This mutual dependency also threatens British consumers. A WTO estimate before the referendum calculated that British consumers faced total annual tariffs on EU imports of £9bn, which could not be waived without also allowing a flood of cheap imports from the rest of the world.

A flood of cheap imports is not a problem, it's the very point of doing this trade thing in the first place. And it would make us considerably richer to have such a flood too. Patrick Minford has done the calculations and GDP would rise by 4% as a result.

Being outside the tariff walls the European Union imposes upon us is the very economic point of leaving in the first place. So that we can go back to Cobden and Bright and have the only logically valid form of trade, unilateral free trade.

Aviva's family finances report is getting savings and investments badly wrong

This year's edition of Aviva's annual report into family finances is still getting something badly, badly, wrong:

Low income families in Britain hold an average of just £95 in savings and investments, compared to a mean £62,885 that higher income families have, according to new research, which highlights the widening gap between rich and poor.

This is not true, it is not even remotely close to being true.

So, let us imagine what happens in a society where you have £95 in savings and investments and then you lose your job. That £95 will be pretty soon exhausted and then you will start to starve. Or, of course, you can hope to find another job before that happens.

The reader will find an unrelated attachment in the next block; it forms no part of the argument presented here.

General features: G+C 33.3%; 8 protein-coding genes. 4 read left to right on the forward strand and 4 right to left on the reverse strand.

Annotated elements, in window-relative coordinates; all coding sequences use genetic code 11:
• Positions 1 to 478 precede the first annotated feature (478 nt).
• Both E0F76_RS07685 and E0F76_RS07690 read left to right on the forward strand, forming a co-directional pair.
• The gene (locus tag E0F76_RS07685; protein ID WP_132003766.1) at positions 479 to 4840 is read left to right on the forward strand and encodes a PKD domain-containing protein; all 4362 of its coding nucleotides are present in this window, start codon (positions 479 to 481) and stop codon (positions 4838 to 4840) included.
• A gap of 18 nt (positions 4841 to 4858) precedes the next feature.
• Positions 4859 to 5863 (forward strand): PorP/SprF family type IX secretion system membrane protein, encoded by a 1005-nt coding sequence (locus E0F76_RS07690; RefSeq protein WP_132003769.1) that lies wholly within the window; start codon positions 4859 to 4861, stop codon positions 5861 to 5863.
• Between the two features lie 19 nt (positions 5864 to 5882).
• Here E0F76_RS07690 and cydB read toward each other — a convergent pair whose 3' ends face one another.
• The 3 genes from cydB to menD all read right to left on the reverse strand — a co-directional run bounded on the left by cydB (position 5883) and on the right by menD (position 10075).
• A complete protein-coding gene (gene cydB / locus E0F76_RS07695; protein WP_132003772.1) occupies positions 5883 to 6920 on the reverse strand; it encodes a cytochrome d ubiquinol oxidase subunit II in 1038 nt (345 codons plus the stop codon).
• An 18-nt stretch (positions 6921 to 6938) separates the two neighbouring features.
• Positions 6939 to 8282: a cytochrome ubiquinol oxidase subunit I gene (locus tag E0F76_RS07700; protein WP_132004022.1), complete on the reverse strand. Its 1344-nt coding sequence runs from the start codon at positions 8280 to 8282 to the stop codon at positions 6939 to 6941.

Now let us think about what happens in our own society when you lose your job and you have only £ 95 in immediate cash resources. 

Someone else stands there ready and willing to pay for any medical care you may require. Your children still do to a school paid for by someone else. Arrangements will be made for your housing costs to be paid. Even contributions to your future pension will be made on your behalf and there will be a modest amount of cash provided as well to cover food and other bills.

This is of course wealth, a form of savings, and just because we call it the welfare state not ready cash doesn't change the fact that it is indeed wealth, a form of savings. 

Thus there is just no one at all in the country with £95 in savings, investments or wealth. Nor of course is the gap as stark as it looks between rich and poor. For there is a value to that welfare state. Quite what it is could be controversial but let's say, just for that sake of argument, that it's £30,000 (which is a very low estimate indeed).

Thus low income families have savings of £30,095, higher income of £92885, the same nominal distance between them but a very much lower multiplier, no?